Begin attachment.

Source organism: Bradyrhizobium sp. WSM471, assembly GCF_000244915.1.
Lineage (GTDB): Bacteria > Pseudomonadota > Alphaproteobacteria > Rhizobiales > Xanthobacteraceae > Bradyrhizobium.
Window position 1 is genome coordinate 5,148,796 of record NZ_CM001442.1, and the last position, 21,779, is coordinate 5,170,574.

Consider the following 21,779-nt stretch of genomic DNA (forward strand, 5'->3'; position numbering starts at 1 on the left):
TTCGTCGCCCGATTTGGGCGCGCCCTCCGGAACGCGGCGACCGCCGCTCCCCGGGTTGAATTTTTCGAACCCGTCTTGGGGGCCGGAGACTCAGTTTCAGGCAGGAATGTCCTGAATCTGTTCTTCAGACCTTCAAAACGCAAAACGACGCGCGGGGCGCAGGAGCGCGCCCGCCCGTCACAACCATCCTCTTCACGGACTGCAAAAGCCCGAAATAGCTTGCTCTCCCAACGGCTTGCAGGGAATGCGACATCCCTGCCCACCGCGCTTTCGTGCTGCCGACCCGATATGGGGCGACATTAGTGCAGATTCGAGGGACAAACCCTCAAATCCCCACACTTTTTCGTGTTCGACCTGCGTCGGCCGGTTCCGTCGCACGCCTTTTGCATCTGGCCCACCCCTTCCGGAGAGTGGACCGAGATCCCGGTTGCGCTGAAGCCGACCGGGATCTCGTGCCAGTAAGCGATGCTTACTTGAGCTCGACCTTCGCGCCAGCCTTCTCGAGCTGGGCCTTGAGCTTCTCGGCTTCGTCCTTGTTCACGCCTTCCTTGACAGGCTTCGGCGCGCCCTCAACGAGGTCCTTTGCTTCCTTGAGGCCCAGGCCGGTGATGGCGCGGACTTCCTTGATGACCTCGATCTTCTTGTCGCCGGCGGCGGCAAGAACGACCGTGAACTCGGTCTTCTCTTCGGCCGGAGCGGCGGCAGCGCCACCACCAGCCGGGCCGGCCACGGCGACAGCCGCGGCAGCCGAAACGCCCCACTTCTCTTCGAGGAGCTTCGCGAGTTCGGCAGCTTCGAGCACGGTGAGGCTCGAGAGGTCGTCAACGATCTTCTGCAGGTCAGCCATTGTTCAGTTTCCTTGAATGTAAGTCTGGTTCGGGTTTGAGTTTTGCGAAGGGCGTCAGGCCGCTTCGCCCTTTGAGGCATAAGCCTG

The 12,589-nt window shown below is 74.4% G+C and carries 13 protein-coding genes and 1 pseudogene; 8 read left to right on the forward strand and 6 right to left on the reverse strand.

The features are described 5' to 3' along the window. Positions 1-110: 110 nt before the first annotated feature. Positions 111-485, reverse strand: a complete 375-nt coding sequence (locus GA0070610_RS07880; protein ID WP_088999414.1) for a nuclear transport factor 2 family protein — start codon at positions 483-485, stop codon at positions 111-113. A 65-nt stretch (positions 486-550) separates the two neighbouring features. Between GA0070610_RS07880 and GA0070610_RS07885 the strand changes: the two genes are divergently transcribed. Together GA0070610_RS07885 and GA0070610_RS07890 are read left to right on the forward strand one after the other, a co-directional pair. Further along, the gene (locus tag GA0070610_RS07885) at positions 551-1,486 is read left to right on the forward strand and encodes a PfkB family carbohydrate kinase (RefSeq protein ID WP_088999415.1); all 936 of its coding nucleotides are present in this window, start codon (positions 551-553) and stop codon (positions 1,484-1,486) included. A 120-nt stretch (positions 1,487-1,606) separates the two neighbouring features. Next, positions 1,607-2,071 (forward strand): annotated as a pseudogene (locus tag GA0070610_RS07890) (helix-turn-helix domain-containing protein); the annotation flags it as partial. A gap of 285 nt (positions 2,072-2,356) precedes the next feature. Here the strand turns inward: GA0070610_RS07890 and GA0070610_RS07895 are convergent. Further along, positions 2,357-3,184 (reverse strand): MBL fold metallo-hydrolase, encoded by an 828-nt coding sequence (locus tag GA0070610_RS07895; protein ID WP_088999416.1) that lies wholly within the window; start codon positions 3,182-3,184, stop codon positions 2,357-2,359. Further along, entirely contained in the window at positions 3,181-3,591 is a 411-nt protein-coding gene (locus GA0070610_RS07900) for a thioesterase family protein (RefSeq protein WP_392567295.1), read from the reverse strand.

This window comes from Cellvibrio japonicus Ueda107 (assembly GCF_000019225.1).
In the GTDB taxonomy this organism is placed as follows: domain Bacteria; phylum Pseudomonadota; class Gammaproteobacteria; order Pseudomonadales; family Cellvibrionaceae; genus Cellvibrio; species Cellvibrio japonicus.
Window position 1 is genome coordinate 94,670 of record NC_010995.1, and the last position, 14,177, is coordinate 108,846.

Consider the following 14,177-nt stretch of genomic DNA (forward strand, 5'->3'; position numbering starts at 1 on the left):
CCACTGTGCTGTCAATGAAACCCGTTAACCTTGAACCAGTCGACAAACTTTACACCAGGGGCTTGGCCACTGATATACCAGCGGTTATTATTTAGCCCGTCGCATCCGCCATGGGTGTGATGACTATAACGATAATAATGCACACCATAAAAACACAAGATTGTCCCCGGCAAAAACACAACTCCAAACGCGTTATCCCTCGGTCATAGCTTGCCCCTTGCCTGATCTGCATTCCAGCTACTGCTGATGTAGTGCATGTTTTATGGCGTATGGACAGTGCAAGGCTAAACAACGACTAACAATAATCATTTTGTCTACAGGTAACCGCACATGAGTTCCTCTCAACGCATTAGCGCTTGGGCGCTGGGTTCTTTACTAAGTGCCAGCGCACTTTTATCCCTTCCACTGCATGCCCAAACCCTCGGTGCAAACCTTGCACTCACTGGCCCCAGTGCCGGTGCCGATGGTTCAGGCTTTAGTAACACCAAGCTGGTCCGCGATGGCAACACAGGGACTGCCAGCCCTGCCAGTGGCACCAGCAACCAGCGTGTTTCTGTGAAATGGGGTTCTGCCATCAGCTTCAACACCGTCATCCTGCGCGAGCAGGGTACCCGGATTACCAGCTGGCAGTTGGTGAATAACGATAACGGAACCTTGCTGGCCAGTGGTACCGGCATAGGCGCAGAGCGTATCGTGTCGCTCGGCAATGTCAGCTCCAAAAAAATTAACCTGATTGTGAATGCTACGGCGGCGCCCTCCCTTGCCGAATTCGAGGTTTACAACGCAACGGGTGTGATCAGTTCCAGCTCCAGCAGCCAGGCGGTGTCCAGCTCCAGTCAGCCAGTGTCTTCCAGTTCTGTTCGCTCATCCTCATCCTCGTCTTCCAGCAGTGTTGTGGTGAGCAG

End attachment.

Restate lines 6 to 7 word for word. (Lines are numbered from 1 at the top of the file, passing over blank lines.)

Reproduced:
The 12,589-nt window shown below is 74.4% G+C and carries 13 protein-coding genes and 1 pseudogene; 8 read left to right on the forward strand and 6 right to left on the reverse strand.

The features are described 5' to 3' along the window. Positions 1-110: 110 nt before the first annotated feature. Positions 111-485, reverse strand: a complete 375-nt coding sequence (locus GA0070610_RS07880; protein ID WP_088999414.1) for a nuclear transport factor 2 family protein — start codon at positions 483-485, stop codon at positions 111-113. A 65-nt stretch (positions 486-550) separates the two neighbouring features. Between GA0070610_RS07880 and GA0070610_RS07885 the strand changes: the two genes are divergently transcribed. Together GA0070610_RS07885 and GA0070610_RS07890 are read left to right on the forward strand one after the other, a co-directional pair. Further along, the gene (locus tag GA0070610_RS07885) at positions 551-1,486 is read left to right on the forward strand and encodes a PfkB family carbohydrate kinase (RefSeq protein ID WP_088999415.1); all 936 of its coding nucleotides are present in this window, start codon (positions 551-553) and stop codon (positions 1,484-1,486) included. A 120-nt stretch (positions 1,487-1,606) separates the two neighbouring features. Next, positions 1,607-2,071 (forward strand): annotated as a pseudogene (locus tag GA0070610_RS07890) (helix-turn-helix domain-containing protein); the annotation flags it as partial. A gap of 285 nt (positions 2,072-2,356) precedes the next feature. Here the strand turns inward: GA0070610_RS07890 and GA0070610_RS07895 are convergent. Further along, positions 2,357-3,184 (reverse strand): MBL fold metallo-hydrolase, encoded by an 828-nt coding sequence (locus tag GA0070610_RS07895; protein ID WP_088999416.1) that lies wholly within the window; start codon positions 3,182-3,184, stop codon positions 2,357-2,359. Further along, entirely contained in the window at positions 3,181-3,591 is a 411-nt protein-coding gene (locus GA0070610_RS07900) for a thioesterase family protein (RefSeq protein WP_392567295.1), read from the reverse strand.